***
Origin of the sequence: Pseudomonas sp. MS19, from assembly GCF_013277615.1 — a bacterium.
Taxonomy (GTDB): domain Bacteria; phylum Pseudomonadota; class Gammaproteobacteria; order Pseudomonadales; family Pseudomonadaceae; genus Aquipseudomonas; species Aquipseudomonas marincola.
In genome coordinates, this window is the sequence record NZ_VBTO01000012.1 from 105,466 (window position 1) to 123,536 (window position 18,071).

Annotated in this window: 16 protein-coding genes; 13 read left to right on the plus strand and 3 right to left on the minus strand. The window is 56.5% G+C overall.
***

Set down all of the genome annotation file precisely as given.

Origin of the sequence: Pseudomonas sp. MS19, from assembly GCF_013277615.1 — a bacterium.
Taxonomy (GTDB): domain Bacteria; phylum Pseudomonadota; class Gammaproteobacteria; order Pseudomonadales; family Pseudomonadaceae; genus Aquipseudomonas; species Aquipseudomonas marincola.
In genome coordinates, this window is the sequence record NZ_VBTO01000012.1 from 105,466 (window position 1) to 123,536 (window position 18,071).

Annotated in this window: 16 protein-coding genes; 13 read left to right on the plus strand and 3 right to left on the minus strand. The window is 56.5% G+C overall.